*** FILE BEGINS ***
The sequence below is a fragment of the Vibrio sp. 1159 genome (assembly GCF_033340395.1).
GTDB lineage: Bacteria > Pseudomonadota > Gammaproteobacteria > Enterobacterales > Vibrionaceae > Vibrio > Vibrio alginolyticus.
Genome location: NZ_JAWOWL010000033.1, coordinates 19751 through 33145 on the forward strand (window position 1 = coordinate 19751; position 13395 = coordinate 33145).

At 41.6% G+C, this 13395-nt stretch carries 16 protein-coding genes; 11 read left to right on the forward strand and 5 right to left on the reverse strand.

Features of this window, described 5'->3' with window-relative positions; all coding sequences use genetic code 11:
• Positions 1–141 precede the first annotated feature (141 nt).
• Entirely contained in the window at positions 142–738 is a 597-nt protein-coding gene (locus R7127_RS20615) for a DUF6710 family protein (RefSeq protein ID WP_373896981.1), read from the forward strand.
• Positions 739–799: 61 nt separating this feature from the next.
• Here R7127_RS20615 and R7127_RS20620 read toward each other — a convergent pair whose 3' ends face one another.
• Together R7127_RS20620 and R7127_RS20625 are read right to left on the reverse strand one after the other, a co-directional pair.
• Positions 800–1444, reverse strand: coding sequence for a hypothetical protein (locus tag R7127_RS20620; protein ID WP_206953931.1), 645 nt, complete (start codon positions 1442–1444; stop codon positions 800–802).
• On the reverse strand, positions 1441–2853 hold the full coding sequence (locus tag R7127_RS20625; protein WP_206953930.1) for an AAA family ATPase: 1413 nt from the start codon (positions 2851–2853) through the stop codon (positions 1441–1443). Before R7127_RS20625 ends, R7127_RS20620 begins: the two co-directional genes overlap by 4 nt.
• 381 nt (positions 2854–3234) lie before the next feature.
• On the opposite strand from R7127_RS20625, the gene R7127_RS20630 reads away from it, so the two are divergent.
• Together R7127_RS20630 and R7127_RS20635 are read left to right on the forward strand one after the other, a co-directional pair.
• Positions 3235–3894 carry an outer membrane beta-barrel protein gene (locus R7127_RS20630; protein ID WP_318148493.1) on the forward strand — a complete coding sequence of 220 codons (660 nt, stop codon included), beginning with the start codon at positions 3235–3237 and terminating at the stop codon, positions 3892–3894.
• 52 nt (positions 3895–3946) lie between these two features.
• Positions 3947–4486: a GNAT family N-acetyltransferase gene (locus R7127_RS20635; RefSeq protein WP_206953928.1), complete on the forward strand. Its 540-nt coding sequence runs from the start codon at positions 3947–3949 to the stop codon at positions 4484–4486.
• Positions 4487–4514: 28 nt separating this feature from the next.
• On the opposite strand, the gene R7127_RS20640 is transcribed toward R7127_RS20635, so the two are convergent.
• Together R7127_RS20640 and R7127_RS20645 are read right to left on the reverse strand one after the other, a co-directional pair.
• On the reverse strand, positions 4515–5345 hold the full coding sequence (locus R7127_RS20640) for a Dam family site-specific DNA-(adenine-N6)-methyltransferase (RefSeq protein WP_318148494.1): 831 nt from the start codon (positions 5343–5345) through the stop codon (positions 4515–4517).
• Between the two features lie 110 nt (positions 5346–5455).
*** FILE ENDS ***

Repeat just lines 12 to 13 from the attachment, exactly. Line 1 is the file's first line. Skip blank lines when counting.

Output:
• On the reverse strand, positions 1441–2853 hold the full coding sequence (locus tag R7127_RS20625; protein WP_206953930.1) for an AAA family ATPase: 1413 nt from the start codon (positions 2851–2853) through the stop codon (positions 1441–1443). Before R7127_RS20625 ends, R7127_RS20620 begins: the two co-directional genes overlap by 4 nt.
• 381 nt (positions 2854–3234) lie before the next feature.